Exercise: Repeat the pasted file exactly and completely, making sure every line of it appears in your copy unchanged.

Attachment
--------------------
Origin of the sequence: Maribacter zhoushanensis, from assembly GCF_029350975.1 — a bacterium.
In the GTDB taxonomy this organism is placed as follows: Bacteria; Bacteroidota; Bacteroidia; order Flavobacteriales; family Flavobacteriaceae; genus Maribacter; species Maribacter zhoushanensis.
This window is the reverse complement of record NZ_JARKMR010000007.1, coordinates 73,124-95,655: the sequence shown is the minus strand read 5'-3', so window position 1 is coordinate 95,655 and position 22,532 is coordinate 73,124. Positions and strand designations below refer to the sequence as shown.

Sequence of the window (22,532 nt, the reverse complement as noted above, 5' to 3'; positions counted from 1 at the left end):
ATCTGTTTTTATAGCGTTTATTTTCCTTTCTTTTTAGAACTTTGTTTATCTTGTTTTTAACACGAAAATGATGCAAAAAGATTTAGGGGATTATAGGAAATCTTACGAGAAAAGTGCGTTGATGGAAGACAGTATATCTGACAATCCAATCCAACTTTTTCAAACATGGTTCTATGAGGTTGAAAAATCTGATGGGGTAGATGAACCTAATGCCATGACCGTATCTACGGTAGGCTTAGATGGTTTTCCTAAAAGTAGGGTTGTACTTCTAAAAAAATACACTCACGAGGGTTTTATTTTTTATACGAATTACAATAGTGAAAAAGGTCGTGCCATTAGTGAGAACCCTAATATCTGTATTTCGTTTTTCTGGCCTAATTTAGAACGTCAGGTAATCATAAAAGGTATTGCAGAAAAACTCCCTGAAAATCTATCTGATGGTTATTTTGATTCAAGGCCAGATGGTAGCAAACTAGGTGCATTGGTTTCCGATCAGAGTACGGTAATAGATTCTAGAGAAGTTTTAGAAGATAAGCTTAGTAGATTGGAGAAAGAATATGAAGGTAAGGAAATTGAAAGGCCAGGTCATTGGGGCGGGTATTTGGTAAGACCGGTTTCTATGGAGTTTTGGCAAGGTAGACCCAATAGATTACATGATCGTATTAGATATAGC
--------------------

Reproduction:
Origin of the sequence: Maribacter zhoushanensis, from assembly GCF_029350975.1 — a bacterium.
In the GTDB taxonomy this organism is placed as follows: Bacteria; Bacteroidota; Bacteroidia; order Flavobacteriales; family Flavobacteriaceae; genus Maribacter; species Maribacter zhoushanensis.
This window is the reverse complement of record NZ_JARKMR010000007.1, coordinates 73,124-95,655: the sequence shown is the minus strand read 5'-3', so window position 1 is coordinate 95,655 and position 22,532 is coordinate 73,124. Positions and strand designations below refer to the sequence as shown.

Sequence of the window (22,532 nt, the reverse complement as noted above, 5' to 3'; positions counted from 1 at the left end):
ATCTGTTTTTATAGCGTTTATTTTCCTTTCTTTTTAGAACTTTGTTTATCTTGTTTTTAACACGAAAATGATGCAAAAAGATTTAGGGGATTATAGGAAATCTTACGAGAAAAGTGCGTTGATGGAAGACAGTATATCTGACAATCCAATCCAACTTTTTCAAACATGGTTCTATGAGGTTGAAAAATCTGATGGGGTAGATGAACCTAATGCCATGACCGTATCTACGGTAGGCTTAGATGGTTTTCCTAAAAGTAGGGTTGTACTTCTAAAAAAATACACTCACGAGGGTTTTATTTTTTATACGAATTACAATAGTGAAAAAGGTCGTGCCATTAGTGAGAACCCTAATATCTGTATTTCGTTTTTCTGGCCTAATTTAGAACGTCAGGTAATCATAAAAGGTATTGCAGAAAAACTCCCTGAAAATCTATCTGATGGTTATTTTGATTCAAGGCCAGATGGTAGCAAACTAGGTGCATTGGTTTCCGATCAGAGTACGGTAATAGATTCTAGAGAAGTTTTAGAAGATAAGCTTAGTAGATTGGAGAAAGAATATGAAGGTAAGGAAATTGAAAGGCCAGGTCATTGGGGCGGGTATTTGGTAAGACCGGTTTCTATGGAGTTTTGGCAAGGTAGACCCAATAGATTACATGATCGTATTAGATATAGC